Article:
Jacques Chalom des Cordes will include this painting in his forthcoming van Dongen catalogue critique being prepared under the sponsorship of the Wildenstein Institute.
Van Dongen's spirited La Parisienne is the emblem of a pivotal moment in the artist's career. After arriving in Montmartre in 1899, as one of a polyglot flood of immigrant artists who would help form the Ecole de Paris, van Dongen's art quickly evolved over the course of four years from the typical explorations of Parisian leisure spaces and bohemian culture to more meditative studies of figures and landscapes. Though van Dongen had already published works in various local magazines such as Frou-Frou, Gil Blas, La Revue blanche, and the famous journal L'assiette au beurre, it was Ambroise Vollard's decision to stage the artist's first solo exhibition in 1904 that would prove to be the turning point of van Dongen's career.
The present painting may have been featured in this original Vollard exhibition. Van Dongen's subject certainly attests to the exuberance with which he viewed his Parisian milieu during this fruitful period. He flatters his female sitter not only in her stylish dress and sultry reclining pose, but also by situating her gaze so that she appears to be looking down at the viewer in a vaguely condescending manner. Here the artist utilizes the non-specificity of his gestural approach combined with the lack of facial detail (her hat is tilted forward, shading her face) to genericize his subject: as we look up to one icon of Parisian ladies, we are instructed to revere them all.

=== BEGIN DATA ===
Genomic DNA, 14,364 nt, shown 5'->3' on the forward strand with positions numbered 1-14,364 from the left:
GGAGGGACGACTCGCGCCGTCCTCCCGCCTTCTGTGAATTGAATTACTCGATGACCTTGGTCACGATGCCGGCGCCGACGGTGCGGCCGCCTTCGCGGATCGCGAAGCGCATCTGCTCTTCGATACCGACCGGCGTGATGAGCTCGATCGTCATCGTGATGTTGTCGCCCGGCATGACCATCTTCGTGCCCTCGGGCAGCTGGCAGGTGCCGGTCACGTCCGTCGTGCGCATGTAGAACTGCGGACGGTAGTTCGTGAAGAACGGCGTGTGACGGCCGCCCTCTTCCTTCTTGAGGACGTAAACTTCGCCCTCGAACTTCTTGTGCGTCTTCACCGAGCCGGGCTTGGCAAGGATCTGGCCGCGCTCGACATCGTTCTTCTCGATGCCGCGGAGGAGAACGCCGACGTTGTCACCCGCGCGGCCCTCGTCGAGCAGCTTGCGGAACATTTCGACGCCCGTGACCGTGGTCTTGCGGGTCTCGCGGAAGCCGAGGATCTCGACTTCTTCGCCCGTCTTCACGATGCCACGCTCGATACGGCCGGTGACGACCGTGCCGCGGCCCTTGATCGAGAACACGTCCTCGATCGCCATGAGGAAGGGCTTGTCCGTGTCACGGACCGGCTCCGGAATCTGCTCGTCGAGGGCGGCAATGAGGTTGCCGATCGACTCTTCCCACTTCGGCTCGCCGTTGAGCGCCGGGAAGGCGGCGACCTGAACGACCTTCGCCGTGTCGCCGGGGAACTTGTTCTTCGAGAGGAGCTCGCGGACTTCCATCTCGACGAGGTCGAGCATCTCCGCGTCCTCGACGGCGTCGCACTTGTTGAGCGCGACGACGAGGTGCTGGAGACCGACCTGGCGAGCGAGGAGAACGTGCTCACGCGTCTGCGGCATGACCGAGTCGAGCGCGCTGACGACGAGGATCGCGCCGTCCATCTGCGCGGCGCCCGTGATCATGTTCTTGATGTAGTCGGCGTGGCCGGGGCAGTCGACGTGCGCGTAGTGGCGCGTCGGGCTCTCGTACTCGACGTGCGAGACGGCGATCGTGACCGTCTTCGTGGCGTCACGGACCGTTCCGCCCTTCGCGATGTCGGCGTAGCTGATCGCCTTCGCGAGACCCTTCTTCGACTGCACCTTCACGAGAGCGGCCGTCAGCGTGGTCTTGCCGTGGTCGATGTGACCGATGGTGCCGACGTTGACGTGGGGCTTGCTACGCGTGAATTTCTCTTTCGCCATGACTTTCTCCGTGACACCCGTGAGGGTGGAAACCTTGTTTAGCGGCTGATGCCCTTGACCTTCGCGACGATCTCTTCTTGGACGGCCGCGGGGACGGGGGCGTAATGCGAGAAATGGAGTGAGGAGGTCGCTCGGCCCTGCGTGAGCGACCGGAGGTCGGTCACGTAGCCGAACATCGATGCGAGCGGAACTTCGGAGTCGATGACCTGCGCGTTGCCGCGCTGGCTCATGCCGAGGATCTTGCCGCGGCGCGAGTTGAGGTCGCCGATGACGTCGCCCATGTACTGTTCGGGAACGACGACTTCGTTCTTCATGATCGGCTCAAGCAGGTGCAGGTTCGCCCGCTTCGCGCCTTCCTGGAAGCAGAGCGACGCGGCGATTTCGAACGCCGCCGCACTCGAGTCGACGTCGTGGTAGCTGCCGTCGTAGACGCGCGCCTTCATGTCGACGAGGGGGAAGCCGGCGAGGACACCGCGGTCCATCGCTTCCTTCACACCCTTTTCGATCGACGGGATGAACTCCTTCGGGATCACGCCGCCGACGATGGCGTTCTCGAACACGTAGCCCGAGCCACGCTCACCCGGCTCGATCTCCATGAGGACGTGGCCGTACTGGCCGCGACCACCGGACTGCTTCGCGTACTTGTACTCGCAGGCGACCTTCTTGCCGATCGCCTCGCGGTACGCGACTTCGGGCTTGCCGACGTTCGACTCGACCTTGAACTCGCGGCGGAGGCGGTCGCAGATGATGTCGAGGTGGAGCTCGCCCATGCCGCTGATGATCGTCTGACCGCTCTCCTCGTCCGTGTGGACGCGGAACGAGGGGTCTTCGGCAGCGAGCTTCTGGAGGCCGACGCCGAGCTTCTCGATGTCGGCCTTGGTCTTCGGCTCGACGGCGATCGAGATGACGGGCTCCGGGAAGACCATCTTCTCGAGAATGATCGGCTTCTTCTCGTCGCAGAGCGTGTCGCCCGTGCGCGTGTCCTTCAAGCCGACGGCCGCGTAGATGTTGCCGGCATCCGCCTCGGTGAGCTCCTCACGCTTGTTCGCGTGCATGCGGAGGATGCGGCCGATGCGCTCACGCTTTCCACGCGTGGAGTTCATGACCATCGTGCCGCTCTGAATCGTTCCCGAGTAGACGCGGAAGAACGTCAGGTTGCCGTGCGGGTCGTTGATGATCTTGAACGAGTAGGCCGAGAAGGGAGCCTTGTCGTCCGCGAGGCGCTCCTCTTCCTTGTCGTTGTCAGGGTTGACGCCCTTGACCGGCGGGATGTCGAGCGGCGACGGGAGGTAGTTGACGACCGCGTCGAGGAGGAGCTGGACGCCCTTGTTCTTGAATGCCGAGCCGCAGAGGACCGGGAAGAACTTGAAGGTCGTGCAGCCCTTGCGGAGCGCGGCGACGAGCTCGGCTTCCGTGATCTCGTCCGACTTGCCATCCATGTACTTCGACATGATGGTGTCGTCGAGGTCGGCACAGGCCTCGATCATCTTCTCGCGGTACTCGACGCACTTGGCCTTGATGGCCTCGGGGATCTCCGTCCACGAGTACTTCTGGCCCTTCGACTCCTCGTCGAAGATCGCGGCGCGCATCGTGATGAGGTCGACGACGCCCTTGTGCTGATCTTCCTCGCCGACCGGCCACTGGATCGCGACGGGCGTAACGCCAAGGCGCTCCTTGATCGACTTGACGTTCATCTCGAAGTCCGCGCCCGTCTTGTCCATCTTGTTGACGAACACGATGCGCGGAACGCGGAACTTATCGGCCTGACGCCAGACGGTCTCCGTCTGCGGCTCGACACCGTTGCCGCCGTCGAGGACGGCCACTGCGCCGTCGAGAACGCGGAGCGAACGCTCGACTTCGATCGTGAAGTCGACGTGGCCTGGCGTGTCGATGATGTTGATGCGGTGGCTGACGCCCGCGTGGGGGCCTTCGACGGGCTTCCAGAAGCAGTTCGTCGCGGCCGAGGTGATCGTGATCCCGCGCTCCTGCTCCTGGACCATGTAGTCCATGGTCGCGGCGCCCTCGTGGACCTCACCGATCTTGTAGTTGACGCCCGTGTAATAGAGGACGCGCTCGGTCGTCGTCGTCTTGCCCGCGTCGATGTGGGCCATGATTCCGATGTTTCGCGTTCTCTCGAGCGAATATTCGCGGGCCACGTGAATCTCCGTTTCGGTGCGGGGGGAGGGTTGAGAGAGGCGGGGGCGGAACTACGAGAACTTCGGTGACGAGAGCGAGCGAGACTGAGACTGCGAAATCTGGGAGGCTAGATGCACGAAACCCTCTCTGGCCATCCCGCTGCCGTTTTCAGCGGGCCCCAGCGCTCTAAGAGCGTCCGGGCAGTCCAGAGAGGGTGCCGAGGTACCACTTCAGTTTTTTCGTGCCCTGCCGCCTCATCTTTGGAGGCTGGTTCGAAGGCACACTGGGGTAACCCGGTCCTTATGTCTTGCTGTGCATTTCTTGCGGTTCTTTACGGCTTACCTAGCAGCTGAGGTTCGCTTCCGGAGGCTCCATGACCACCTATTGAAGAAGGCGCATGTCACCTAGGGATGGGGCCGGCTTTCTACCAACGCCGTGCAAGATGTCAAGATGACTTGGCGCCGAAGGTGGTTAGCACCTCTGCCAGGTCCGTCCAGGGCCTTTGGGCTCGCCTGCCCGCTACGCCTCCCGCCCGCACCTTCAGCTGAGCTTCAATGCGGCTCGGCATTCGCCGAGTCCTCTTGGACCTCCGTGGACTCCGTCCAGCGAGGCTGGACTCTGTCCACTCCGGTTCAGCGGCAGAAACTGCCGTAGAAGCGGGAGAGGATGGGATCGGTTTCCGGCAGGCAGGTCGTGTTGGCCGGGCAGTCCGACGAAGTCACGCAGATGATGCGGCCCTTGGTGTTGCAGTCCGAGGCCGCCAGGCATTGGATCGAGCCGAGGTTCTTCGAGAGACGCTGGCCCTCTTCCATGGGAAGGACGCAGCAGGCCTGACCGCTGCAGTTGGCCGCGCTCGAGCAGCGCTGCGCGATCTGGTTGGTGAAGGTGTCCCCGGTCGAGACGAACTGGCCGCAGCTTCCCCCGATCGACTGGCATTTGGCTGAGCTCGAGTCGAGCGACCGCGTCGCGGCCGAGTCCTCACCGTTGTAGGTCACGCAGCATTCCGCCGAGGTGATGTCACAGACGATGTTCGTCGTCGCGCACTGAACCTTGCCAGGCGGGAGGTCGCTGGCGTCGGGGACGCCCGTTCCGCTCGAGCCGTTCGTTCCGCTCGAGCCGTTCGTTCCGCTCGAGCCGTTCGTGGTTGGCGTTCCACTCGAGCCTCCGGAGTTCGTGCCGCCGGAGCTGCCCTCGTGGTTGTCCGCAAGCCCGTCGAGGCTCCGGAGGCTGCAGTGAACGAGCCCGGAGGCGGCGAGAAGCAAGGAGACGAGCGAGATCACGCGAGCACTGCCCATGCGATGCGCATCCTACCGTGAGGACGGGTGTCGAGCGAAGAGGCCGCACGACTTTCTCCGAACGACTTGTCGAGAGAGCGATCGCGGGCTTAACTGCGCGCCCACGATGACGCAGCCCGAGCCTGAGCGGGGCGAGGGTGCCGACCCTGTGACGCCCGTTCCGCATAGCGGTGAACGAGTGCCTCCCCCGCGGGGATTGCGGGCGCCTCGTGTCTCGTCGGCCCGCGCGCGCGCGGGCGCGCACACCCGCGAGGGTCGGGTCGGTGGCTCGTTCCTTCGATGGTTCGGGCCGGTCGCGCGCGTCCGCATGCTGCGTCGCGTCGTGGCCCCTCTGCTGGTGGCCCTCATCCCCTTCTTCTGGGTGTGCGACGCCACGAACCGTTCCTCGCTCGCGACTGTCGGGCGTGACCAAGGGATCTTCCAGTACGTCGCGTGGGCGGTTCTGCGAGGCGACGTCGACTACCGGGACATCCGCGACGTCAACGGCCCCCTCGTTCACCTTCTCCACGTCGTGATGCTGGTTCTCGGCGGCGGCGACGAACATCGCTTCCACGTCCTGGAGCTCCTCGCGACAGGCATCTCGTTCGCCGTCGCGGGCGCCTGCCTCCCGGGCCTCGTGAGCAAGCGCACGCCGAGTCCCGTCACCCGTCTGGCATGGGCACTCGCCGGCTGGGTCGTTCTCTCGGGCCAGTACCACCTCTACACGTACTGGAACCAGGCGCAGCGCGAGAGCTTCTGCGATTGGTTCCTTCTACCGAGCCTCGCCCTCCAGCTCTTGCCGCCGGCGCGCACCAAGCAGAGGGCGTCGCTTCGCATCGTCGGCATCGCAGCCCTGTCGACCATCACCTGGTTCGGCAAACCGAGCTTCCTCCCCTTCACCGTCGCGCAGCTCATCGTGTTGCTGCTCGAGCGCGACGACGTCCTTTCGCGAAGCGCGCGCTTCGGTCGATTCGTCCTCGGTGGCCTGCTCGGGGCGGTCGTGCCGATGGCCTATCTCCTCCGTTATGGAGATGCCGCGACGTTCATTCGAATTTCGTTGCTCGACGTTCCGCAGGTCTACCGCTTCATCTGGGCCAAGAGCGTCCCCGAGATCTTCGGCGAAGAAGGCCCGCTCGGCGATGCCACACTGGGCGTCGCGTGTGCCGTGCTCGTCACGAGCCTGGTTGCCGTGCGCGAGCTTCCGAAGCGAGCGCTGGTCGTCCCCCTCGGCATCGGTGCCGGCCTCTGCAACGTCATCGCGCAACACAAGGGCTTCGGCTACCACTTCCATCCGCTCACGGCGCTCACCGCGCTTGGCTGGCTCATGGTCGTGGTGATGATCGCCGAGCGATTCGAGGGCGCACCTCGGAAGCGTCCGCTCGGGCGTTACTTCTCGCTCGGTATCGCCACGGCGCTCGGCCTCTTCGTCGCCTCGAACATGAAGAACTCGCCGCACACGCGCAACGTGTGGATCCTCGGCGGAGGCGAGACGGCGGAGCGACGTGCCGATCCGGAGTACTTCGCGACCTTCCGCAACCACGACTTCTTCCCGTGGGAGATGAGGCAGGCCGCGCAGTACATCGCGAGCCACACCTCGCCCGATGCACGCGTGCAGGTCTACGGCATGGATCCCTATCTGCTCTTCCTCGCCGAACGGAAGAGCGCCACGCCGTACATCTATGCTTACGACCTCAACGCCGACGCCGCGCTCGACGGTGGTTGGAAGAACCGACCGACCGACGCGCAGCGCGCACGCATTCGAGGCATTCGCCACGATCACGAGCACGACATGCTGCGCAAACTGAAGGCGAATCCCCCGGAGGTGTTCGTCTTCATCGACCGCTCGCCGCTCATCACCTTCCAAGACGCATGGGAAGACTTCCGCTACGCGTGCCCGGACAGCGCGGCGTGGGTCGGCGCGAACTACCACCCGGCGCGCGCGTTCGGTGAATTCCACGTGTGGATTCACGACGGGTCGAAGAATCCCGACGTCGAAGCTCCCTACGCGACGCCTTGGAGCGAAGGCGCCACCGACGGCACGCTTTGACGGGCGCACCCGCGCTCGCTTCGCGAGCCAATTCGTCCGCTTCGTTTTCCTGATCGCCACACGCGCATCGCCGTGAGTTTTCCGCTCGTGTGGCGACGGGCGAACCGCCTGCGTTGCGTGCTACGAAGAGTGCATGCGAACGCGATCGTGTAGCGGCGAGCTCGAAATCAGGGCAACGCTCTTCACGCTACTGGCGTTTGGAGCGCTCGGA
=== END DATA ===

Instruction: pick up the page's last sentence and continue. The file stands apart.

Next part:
La Parisienne also represents an early instance of van Dongen's experimentation with the bold palette that would soon transform his painting under the influence of Fauvists like Maurice de Vlaminck and Henri Matisse. "Disregarding realism, they used color simply with an eye to the picture surface, with only the effect in mind. The stronger the color, the greater its effect, which led them logically to the ultimate step of using color straight from the tube" (J.-P. Crespelle, The Fauves, Greenwich, 1962, p. 30). From 1905 onwards, van Dongen's saturated colors and rudimentary compositions would become the hallmarks of his mysterious and evocative signature works. Where he was later criticized for pursuing financial success through a formulaic approach to society portraits, these early years when he first discovered Fauvism are still considered the most prodigiously imaginative and distinctive years of his career. La Parisienne, with its deft and confident handling, flamboyant coloration and absolutely characteristic subject, is a quintessential van Dongen work of this period.